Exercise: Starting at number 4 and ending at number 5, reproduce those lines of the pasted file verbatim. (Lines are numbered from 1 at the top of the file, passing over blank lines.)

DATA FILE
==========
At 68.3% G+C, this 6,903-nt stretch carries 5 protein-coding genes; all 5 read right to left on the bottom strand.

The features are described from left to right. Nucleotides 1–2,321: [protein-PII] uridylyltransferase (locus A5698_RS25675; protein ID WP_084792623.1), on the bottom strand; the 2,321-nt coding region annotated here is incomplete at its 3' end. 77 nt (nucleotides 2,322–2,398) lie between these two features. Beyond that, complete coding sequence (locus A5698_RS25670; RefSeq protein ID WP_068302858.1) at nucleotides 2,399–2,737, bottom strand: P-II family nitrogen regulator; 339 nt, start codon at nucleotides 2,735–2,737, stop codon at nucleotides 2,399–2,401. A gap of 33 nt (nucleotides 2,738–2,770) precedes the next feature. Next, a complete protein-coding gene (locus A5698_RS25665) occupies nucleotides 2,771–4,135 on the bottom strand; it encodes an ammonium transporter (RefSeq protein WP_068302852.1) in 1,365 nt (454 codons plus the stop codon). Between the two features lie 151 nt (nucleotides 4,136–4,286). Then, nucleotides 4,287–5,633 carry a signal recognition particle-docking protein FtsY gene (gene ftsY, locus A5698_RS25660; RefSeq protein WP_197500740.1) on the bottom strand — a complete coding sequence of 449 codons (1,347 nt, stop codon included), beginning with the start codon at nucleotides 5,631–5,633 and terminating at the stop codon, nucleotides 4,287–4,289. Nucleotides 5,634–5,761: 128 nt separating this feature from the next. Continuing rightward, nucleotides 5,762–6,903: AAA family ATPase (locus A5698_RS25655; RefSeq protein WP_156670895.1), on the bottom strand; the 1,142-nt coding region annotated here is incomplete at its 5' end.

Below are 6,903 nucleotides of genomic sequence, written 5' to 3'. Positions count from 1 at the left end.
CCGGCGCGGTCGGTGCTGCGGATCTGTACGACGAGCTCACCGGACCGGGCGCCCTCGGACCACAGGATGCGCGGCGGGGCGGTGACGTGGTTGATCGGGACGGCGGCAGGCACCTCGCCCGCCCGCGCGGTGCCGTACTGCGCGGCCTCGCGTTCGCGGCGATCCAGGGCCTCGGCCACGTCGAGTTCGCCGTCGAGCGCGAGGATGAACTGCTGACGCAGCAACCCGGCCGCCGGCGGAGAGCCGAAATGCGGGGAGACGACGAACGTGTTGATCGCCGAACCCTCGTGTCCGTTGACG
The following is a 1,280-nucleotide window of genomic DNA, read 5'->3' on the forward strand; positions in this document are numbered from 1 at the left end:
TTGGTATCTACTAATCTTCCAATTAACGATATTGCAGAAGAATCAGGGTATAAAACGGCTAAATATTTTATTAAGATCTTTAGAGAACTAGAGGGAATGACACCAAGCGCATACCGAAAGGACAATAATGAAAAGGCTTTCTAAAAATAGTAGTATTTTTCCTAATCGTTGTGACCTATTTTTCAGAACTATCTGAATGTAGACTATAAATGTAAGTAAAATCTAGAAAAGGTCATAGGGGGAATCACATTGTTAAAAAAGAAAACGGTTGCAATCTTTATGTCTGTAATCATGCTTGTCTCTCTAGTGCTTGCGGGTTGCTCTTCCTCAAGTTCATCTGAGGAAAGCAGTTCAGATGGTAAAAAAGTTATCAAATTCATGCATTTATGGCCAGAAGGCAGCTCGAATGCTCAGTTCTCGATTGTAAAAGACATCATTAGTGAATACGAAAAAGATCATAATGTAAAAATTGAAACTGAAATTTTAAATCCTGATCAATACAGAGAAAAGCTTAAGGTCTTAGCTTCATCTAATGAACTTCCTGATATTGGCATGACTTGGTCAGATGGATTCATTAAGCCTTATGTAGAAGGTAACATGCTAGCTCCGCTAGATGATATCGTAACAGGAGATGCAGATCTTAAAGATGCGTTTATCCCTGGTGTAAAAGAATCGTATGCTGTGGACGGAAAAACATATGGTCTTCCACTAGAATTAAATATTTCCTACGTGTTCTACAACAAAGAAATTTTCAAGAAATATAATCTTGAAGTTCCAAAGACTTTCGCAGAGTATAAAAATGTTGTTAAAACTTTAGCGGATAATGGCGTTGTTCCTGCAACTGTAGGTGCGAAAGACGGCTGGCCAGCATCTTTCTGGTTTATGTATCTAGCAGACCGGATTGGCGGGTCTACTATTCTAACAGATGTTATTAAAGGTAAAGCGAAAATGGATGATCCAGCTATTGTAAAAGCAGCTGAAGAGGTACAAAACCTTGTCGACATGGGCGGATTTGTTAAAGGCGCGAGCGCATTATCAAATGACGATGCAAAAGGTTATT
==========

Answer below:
CCGGCGCGGTCGGTGCTGCGGATCTGTACGACGAGCTCACCGGACCGGGCGCCCTCGGACCACAGGATGCGCGGCGGGGCGGTGACGTGGTTGATCGGGACGGCGGCAGGCACCTCGCCCGCCCGCGCGGTGCCGTACTGCGCGGCCTCGCGTTCGCGGCGATCCAGGGCCTCGGCCACGTCGAGTTCGCCGTCGAGCGCGAGGATGAACTGCTGACGCAGCAACCCGGCCGCCGGCGGAGAGCCGAAATGCGGGGAGACGACGAACGTGTTGATCGCCGAACCCTCGTGTCCGTTGACG
The following is a 1,280-nucleotide window of genomic DNA, read 5'->3' on the forward strand; positions in this document are numbered from 1 at the left end: